Fiat Chrysler Automobiles NV is cutting about 1,500 jobs at a factory in Canada that’s scaling back production due to slowing minivan sales.
The Italian-American automaker plans to eliminate the third shift at its assembly plant in Windsor, Ont., beginning Sept. 30, according to an e-mailed statement. The company produces Chrysler Pacifica and Dodge Grand Caravan minivans at the facility, which employed more than 6,100 workers as of January.
“We will fight tooth and nail to protect the jobs of the auto workers in Windsor,” Ontario Premier Doug Ford said in a statement. “My message to Fiat Chrysler is this: Do not make this decision based on the anti-business policies of the former government over the past 15 years.”
FCA building in Auburn HIlls, Mich. (Jeff Kowalsky/Bloomberg News)
Fiat Chrysler’s indefinite layoffs are a fresh blow to an already struggling Canadian auto industry. General Motors Co. announced in November it has no future product planned for its factory in Oshawa, Ont. The plant, which employs about 2,600 assembly workers and has produced cars for more than half a century, may shut down as GM discontinues the Chevrolet Impala and Cadillac XTS sedans.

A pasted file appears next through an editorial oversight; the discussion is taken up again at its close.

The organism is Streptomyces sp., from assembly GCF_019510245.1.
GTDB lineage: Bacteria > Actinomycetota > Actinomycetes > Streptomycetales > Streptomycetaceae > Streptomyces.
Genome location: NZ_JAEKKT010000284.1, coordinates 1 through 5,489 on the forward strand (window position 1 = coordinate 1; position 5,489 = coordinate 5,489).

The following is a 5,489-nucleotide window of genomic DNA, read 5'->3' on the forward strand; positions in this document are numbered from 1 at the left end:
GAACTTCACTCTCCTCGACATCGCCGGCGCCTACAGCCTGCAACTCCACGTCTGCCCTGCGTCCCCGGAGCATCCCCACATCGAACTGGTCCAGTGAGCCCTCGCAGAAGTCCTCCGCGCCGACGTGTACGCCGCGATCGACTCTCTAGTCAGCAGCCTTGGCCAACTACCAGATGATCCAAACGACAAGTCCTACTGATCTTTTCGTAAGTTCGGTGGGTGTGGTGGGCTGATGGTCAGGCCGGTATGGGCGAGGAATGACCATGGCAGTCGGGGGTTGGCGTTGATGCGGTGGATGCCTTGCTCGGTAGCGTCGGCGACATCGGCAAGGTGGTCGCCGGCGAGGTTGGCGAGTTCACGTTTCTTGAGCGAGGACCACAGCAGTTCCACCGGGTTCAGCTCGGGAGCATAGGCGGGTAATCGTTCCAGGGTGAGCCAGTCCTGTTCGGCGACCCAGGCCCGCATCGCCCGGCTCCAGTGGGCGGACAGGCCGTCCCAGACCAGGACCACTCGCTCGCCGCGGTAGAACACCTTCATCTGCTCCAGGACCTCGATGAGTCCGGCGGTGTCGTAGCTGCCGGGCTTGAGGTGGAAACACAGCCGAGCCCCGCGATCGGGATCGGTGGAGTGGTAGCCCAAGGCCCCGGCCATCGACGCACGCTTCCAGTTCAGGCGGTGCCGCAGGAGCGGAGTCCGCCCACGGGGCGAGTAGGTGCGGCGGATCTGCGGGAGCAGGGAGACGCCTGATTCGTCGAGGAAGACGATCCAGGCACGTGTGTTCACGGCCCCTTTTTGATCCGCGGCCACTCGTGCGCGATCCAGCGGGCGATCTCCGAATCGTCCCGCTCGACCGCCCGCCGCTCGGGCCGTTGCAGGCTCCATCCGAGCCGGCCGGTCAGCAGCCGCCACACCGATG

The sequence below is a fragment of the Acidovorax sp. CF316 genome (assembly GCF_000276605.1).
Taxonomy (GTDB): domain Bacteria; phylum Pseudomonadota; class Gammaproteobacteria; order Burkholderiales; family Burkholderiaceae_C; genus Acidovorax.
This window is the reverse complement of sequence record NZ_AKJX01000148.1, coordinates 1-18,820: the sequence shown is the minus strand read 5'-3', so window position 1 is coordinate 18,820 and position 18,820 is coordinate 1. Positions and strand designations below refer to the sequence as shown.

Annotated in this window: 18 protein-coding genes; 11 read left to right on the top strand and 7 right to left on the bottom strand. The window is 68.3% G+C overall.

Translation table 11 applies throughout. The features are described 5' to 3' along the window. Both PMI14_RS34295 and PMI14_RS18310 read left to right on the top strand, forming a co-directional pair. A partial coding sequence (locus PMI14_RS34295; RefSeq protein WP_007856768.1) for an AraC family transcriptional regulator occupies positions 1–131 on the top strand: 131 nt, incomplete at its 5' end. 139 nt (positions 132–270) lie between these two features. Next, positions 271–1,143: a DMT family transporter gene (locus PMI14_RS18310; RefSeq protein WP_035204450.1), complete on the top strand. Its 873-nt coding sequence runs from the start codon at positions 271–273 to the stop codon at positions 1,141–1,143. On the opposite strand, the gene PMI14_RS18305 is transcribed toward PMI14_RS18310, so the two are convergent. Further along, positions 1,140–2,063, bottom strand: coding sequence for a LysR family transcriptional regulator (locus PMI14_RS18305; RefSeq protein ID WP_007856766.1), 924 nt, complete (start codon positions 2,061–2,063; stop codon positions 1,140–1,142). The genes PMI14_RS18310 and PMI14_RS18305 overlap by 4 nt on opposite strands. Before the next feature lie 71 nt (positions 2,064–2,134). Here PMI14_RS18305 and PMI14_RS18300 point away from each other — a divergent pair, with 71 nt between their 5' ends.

Both Windsor and Oshawa are built around the auto industry. Flavio Volpe, head of the Automotive Parts Manufacturers Association, estimated in November that 10,000 jobs were tied to companies that supply parts for the GM Oshawa plant.
“This is devastating for the city of Windsor,” David Cassidy, head of the Local 444 branch of Unifor, Canada’s auto union, told reporters at a press conference aired by public broadcaster CBC.
Ford said the government is cutting taxes, electricity rates and red tape. “There has never been a better time for auto manufacturers to invest in the province of Ontario,” Ford said in the statement.